Lori Dajose in Phys.Org:
It may seem hard to believe, but each one of us began as a single cell that proliferated into the trillions of cells that make up our bodies. Though each of our cells has the exact same genetic information, each also performs a specialized function: neurons govern our thoughts and behaviors, for example, while immune cells learn to recognize and fight off disease, skin cells protect us from the outside world, muscle cells enable movement, and so on.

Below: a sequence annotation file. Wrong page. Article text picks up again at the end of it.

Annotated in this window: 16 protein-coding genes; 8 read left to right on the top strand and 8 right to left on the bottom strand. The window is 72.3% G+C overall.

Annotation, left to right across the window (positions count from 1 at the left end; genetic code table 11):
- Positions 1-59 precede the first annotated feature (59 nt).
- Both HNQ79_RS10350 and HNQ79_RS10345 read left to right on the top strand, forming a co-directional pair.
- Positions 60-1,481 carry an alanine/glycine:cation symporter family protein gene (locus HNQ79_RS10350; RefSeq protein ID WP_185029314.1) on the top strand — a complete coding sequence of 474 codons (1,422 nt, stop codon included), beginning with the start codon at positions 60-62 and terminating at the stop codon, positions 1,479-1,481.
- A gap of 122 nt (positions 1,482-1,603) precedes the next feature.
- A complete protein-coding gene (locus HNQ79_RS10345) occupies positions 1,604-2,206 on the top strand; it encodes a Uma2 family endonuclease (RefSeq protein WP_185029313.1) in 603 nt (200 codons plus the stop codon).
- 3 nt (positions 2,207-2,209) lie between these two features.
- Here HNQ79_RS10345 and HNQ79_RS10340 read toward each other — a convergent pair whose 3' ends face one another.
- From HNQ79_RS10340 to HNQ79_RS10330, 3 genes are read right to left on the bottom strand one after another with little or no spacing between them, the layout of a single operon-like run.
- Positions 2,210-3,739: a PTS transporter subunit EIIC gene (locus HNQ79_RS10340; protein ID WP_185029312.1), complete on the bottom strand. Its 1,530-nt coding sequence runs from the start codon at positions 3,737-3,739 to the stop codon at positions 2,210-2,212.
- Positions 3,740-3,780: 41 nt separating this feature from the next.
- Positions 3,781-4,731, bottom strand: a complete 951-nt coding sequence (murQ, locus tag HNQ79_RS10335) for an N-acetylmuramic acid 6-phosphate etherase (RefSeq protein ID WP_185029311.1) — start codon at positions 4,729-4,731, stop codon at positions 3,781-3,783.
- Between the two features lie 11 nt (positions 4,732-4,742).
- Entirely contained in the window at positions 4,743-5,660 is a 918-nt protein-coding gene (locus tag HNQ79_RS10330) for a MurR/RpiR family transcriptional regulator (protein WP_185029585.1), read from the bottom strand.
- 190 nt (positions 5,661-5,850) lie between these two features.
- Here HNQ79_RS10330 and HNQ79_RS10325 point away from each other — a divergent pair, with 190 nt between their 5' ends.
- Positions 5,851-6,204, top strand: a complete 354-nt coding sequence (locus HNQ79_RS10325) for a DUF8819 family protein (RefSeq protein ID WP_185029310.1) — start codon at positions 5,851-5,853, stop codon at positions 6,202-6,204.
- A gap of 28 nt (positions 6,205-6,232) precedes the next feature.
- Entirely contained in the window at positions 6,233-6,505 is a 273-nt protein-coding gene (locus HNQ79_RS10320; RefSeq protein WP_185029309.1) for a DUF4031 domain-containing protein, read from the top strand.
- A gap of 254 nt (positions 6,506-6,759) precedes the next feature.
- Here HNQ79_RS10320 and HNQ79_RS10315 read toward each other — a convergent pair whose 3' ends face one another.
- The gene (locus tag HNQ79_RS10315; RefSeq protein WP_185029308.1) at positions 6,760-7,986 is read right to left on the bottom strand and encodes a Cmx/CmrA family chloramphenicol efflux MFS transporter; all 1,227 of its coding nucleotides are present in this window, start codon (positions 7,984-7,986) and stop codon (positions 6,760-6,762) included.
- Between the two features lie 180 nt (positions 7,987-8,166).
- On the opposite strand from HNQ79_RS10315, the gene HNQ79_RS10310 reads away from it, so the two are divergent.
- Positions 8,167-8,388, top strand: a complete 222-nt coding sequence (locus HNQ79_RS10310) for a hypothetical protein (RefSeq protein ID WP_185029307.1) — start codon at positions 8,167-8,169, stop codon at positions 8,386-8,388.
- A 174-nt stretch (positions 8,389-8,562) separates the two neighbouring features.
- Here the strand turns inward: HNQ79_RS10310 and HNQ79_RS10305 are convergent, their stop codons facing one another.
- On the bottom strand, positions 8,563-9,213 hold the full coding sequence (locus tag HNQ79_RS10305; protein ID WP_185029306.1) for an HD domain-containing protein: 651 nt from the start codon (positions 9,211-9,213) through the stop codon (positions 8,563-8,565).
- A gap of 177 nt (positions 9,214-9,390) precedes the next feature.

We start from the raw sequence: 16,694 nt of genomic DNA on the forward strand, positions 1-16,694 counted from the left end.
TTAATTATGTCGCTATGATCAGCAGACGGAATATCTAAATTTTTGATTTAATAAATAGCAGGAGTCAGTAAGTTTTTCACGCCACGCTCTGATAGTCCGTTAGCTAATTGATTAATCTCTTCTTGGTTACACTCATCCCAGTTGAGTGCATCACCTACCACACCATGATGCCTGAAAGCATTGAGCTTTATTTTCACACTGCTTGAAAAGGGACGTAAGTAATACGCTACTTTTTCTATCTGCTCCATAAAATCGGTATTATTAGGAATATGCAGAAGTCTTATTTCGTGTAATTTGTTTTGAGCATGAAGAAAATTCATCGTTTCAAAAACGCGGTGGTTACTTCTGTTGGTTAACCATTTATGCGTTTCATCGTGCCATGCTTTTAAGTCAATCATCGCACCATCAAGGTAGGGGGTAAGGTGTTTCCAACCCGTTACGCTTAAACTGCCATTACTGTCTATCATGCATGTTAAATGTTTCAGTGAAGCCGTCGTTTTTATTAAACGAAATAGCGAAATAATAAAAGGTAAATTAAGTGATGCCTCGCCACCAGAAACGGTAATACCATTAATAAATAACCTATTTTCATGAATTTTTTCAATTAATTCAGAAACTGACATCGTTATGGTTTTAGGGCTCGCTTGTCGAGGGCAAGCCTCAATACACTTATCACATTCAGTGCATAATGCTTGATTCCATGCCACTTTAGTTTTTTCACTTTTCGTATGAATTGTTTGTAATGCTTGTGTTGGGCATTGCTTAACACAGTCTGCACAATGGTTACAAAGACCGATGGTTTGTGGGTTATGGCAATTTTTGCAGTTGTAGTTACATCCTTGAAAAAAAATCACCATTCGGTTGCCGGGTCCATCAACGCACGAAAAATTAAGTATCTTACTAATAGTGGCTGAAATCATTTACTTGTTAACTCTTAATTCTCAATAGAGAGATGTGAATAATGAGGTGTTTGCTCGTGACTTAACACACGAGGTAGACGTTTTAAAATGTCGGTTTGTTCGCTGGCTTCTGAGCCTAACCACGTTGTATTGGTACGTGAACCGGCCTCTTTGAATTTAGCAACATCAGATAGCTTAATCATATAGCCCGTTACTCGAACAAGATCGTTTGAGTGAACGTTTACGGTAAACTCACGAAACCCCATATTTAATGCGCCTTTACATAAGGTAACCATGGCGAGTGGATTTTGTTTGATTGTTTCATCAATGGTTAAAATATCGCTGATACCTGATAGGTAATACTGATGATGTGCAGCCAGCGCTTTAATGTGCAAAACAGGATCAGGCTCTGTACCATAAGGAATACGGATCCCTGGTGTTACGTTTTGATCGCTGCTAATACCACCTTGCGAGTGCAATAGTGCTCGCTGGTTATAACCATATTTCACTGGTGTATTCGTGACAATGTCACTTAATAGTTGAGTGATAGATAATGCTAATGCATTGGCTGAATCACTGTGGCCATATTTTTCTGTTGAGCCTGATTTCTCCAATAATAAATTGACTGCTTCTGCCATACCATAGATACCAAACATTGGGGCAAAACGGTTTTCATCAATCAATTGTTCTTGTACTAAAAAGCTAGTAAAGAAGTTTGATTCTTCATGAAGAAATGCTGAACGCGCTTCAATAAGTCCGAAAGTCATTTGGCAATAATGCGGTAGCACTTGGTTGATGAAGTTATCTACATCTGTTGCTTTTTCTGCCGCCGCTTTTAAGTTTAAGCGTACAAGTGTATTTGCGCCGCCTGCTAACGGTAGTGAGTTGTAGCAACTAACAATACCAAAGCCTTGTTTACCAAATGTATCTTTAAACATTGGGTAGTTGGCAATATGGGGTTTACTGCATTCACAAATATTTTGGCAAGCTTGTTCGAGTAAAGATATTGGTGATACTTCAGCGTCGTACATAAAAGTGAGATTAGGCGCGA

All of these cell types have a common origin as so-called pluripotent stem cells. Full of possibility, stem cells are like a blank slate that can become any type of cell. As an analogy, think of how a child grows into an adult and chooses a career and life path. How stem cells choose their careers depends on complicated chains of reactions within a cell’s genome (its DNA), called genetic circuits. Now, researchers in the laboratory of Caltech’s Michael Elowitz, professor of biology and bioengineering and Howard Hughes Medical Institute Investigator, have developed a synthetic genetic circuit that demonstrates how cells could choose their fates.